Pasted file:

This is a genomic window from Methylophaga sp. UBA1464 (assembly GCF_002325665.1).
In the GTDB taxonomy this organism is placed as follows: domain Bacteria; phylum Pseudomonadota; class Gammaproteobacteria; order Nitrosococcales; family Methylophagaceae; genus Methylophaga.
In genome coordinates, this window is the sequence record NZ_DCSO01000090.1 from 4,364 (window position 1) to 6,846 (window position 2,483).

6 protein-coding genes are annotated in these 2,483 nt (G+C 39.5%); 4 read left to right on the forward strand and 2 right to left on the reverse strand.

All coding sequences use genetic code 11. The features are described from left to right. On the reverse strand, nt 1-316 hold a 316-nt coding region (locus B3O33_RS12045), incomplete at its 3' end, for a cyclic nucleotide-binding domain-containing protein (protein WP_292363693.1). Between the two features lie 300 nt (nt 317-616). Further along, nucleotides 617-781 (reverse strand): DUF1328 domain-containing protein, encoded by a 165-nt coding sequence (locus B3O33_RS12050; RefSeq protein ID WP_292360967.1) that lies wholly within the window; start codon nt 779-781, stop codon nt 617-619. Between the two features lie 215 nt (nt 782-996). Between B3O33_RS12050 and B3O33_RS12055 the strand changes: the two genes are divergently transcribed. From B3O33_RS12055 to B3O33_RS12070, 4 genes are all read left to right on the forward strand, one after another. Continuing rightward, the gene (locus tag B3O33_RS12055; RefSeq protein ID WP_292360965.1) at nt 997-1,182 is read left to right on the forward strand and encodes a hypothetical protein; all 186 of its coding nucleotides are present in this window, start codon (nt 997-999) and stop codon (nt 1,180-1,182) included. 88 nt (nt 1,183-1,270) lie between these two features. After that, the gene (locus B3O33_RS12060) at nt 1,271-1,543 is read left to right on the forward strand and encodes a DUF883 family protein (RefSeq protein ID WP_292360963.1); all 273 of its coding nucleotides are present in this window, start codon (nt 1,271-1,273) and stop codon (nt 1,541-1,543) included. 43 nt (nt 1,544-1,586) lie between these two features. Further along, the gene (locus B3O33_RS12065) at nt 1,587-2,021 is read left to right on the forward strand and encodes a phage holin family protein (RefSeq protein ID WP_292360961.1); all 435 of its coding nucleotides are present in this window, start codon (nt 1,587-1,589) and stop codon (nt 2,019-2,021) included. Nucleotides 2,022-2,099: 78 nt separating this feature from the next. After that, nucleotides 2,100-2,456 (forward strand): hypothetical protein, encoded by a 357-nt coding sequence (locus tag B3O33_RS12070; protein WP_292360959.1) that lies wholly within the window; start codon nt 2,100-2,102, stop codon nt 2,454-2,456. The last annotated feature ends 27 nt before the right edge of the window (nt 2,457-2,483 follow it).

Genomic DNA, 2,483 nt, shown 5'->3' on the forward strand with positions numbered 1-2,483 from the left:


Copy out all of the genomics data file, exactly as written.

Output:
This is a genomic window from Methylophaga sp. UBA1464 (assembly GCF_002325665.1).
In the GTDB taxonomy this organism is placed as follows: domain Bacteria; phylum Pseudomonadota; class Gammaproteobacteria; order Nitrosococcales; family Methylophagaceae; genus Methylophaga.
In genome coordinates, this window is the sequence record NZ_DCSO01000090.1 from 4,364 (window position 1) to 6,846 (window position 2,483).

6 protein-coding genes are annotated in these 2,483 nt (G+C 39.5%); 4 read left to right on the forward strand and 2 right to left on the reverse strand.

All coding sequences use genetic code 11. The features are described from left to right. On the reverse strand, nt 1-316 hold a 316-nt coding region (locus B3O33_RS12045), incomplete at its 3' end, for a cyclic nucleotide-binding domain-containing protein (protein WP_292363693.1). Between the two features lie 300 nt (nt 317-616). Further along, nucleotides 617-781 (reverse strand): DUF1328 domain-containing protein, encoded by a 165-nt coding sequence (locus B3O33_RS12050; RefSeq protein ID WP_292360967.1) that lies wholly within the window; start codon nt 779-781, stop codon nt 617-619. Between the two features lie 215 nt (nt 782-996). Between B3O33_RS12050 and B3O33_RS12055 the strand changes: the two genes are divergently transcribed. From B3O33_RS12055 to B3O33_RS12070, 4 genes are all read left to right on the forward strand, one after another. Continuing rightward, the gene (locus tag B3O33_RS12055; RefSeq protein ID WP_292360965.1) at nt 997-1,182 is read left to right on the forward strand and encodes a hypothetical protein; all 186 of its coding nucleotides are present in this window, start codon (nt 997-999) and stop codon (nt 1,180-1,182) included. 88 nt (nt 1,183-1,270) lie between these two features. After that, the gene (locus B3O33_RS12060) at nt 1,271-1,543 is read left to right on the forward strand and encodes a DUF883 family protein (RefSeq protein ID WP_292360963.1); all 273 of its coding nucleotides are present in this window, start codon (nt 1,271-1,273) and stop codon (nt 1,541-1,543) included. 43 nt (nt 1,544-1,586) lie between these two features. Further along, the gene (locus B3O33_RS12065) at nt 1,587-2,021 is read left to right on the forward strand and encodes a phage holin family protein (RefSeq protein ID WP_292360961.1); all 435 of its coding nucleotides are present in this window, start codon (nt 1,587-1,589) and stop codon (nt 2,019-2,021) included. Nucleotides 2,022-2,099: 78 nt separating this feature from the next. After that, nucleotides 2,100-2,456 (forward strand): hypothetical protein, encoded by a 357-nt coding sequence (locus tag B3O33_RS12070; protein WP_292360959.1) that lies wholly within the window; start codon nt 2,100-2,102, stop codon nt 2,454-2,456. The last annotated feature ends 27 nt before the right edge of the window (nt 2,457-2,483 follow it).

Genomic DNA, 2,483 nt, shown 5'->3' on the forward strand with positions numbered 1-2,483 from the left: